ROME (Reuters) - A hugging couple buried more than 5,000 years ago remained inseparable when they were lifted from the ground on Tuesday, the day before Valentine’s Day.
Looking to preserve the photogenic embrace, scientists opted against removing the bones one by one.
Instead, they sliced away the entire section of earth in which the couple were buried.
The plot was boxed up and is heading for a laboratory for further examination to discover their age, gender and, if possible, cause of death.
“In the end, we want to put them on display at the national museum,” said Elena Menotti, the archaeologist who announced the discovery last week.
Archaeologists had to hire extra security to guard the rural site outside the northern city of Mantova from potential looters and vandals after the discovery made headlines around the world.
Scientists acknowledge they know precious little about the Stone Age couple, dubbed the “Lovers of Valdaro” after the Mantova suburb of farmland and factories where they were found.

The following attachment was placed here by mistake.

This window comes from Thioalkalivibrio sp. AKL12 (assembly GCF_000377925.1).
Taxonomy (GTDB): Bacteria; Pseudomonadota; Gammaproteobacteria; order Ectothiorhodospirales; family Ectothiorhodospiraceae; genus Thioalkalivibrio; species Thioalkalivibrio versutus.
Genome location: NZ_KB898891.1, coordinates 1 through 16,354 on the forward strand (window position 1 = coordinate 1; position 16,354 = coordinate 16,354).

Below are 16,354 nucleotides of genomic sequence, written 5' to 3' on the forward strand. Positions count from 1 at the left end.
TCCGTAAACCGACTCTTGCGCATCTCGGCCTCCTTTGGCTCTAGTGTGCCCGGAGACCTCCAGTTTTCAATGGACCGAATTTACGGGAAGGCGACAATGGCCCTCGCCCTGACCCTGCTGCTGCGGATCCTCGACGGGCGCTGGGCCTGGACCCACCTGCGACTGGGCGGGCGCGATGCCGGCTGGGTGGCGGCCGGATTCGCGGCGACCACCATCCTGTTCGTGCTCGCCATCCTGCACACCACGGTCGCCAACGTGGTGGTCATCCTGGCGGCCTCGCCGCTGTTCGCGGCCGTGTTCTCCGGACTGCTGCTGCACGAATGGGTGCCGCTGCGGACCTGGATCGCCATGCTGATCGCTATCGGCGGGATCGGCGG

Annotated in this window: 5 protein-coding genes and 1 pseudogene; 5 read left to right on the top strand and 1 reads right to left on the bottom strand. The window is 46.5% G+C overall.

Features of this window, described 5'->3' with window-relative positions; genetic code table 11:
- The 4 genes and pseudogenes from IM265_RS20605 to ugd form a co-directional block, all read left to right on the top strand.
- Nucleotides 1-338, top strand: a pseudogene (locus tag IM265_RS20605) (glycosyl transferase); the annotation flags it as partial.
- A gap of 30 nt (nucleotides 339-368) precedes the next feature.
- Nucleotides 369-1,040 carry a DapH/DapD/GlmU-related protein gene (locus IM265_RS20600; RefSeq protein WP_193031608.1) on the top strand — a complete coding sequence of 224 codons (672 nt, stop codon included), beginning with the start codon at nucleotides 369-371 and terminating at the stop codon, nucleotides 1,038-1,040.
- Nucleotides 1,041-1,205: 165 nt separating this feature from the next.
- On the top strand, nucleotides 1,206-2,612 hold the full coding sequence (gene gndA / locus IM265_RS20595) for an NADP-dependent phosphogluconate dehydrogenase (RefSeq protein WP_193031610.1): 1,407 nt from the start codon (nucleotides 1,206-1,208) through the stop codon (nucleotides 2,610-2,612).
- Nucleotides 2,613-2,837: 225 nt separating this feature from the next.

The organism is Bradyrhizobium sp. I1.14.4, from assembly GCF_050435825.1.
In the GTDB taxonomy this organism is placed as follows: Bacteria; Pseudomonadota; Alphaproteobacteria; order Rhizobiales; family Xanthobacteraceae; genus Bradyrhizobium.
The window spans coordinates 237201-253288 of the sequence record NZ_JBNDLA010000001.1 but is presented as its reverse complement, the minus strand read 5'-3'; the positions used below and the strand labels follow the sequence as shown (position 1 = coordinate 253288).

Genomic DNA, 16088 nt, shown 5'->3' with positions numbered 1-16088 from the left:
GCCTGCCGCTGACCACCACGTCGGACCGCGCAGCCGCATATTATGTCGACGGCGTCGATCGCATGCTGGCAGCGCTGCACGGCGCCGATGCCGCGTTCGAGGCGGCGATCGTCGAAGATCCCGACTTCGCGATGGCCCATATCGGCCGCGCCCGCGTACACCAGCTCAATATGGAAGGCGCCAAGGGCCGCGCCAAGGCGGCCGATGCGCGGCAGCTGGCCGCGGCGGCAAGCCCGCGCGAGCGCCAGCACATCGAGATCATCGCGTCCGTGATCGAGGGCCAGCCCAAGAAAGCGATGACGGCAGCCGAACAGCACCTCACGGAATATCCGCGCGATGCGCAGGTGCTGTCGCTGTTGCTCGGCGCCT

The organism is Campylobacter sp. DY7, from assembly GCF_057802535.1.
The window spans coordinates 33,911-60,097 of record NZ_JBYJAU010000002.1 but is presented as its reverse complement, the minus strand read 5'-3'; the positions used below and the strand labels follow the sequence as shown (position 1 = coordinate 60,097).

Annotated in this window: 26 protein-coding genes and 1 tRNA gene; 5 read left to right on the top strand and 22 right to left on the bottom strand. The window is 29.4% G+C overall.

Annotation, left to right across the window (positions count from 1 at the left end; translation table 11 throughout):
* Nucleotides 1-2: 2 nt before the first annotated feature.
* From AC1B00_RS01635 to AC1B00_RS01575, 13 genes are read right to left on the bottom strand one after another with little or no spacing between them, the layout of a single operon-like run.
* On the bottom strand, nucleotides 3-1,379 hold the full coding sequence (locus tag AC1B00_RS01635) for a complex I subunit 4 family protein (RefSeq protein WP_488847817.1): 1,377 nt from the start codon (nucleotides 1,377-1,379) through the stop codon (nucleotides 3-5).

Even their gender is an open question until scientists confirm the theory they were a man and a woman.
Archaeologists seem certain the couple died young, since their teeth are intact, and that they died during the Stone Age because of an arrowhead and tools found with the remains.
The indications are the couple did not die in each others’ arms and were buried that way in some sort of prehistoric cemetery.
While single burials in the Neolithic period were always east-west, possibly following the daily path of the sun across the sky, the hugging Stone Age couple were buried “the wrong way”, archaeologists say.
“They were buried North-South, and we don’t know why,” said archaeologist Daniela Castagna.